Forms Authentication – Custom Membership Provider GotchasSep 17th, 2009 | By Christian Donner | Category: Software Engineering
Forms Authentication is a very useful feature of the Asp.net framework. Unfortunately, in its default configuration, the requirements for password length and strength, security question, and some of the other options are too strict for most low-end web applications and Intranets.
So, if you are new to this subject and try to find information on the web for how to customize Forms Authentication, you will most certainly come across this very useful post on Scott Guthrie’s blog.Scott explains the importance of the applicationName parameter for custom Membership providers. He explains why the applicationName should be set to “/”, to match the default setting for the application root node. However, if you only define a custom Membership provider in your web.config, then move the database or change the web root, things will fall apart because the applicationName for the default Role provider will be different, resulting in 2 entries in the aspnet_Applications table. Once that happens, and new users and roles are added, there will be duplication going on in the database for each new entry (because role queries and membership queries will use a different application).
The answer is: If you use customer providers, you must always create both, a membership and a role provider, and use the same application name in the web.config:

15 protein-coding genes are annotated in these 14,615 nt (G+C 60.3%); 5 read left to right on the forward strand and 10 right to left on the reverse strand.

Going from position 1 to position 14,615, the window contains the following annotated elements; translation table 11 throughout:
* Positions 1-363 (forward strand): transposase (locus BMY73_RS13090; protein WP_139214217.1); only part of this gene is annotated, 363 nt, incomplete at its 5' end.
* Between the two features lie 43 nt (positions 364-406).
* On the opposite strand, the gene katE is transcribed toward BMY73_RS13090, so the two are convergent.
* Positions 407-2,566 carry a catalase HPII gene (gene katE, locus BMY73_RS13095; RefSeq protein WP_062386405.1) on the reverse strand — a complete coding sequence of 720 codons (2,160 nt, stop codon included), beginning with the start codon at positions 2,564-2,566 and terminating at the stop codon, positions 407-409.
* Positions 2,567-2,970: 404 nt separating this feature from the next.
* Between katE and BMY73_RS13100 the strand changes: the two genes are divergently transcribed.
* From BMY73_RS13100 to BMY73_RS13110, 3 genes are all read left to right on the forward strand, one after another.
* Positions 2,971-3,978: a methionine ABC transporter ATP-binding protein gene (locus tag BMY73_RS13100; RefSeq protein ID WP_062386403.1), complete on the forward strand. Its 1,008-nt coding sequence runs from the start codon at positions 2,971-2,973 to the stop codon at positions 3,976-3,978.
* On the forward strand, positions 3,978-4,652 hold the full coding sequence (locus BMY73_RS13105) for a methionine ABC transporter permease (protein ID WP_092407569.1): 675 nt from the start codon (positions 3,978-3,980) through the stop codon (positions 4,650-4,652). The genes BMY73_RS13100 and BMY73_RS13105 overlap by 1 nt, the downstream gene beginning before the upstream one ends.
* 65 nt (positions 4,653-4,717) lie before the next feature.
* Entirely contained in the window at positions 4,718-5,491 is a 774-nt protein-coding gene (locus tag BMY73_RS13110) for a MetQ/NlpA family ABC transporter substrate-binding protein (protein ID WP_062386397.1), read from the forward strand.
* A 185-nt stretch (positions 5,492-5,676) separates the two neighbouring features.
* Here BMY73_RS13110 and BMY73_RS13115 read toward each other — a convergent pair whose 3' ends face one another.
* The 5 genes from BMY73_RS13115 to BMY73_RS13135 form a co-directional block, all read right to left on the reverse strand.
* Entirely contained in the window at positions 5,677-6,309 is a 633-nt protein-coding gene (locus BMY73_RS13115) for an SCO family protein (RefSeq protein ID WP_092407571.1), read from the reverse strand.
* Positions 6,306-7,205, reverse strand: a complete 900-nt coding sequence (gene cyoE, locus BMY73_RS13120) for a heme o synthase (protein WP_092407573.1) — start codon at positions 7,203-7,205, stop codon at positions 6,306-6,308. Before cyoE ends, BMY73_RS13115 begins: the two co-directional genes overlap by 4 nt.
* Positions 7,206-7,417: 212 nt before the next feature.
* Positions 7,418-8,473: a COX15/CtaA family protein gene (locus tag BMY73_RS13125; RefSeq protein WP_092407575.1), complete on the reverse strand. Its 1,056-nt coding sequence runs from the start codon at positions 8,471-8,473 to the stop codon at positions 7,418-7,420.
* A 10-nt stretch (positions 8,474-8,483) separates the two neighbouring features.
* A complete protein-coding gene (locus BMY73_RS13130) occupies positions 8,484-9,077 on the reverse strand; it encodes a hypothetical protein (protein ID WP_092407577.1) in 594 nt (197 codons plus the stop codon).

<roleManager defaultProvider="MyRoleProvider" enabled="true"> <providers> <clear/> <add connectionStringName="LocalSqlServer" applicationName="/" type="System.Web.Security.SqlRoleProvider" name="MyRoleProvider"/> </providers> </roleManager> <membership defaultProvider="MyMembershipProvider"> <providers> <clear/> <add connectionStringName="LocalSqlServer" applicationName="/" minRequiredPasswordLength="5" minRequiredNonalphanumericCharacters="0" requiresQuestionAndAnswer="false" requiresUniqueEmail="false" name="MyMembershipProvider" type="System.Web.Security.SqlMembershipProvider" /> </providers> </membership>
Again, if you do not define both providers, the result is potentially the same as when you use different application names for the membership and the role provider – much confusion in the database.
I tried to comment on Scott’s post, but was unable to register this morning. Microsoft has built an impressive single-signon infrastructure on their community sites that use the Windows Live id, but this does not help when you a served a broken image link for the Captcha .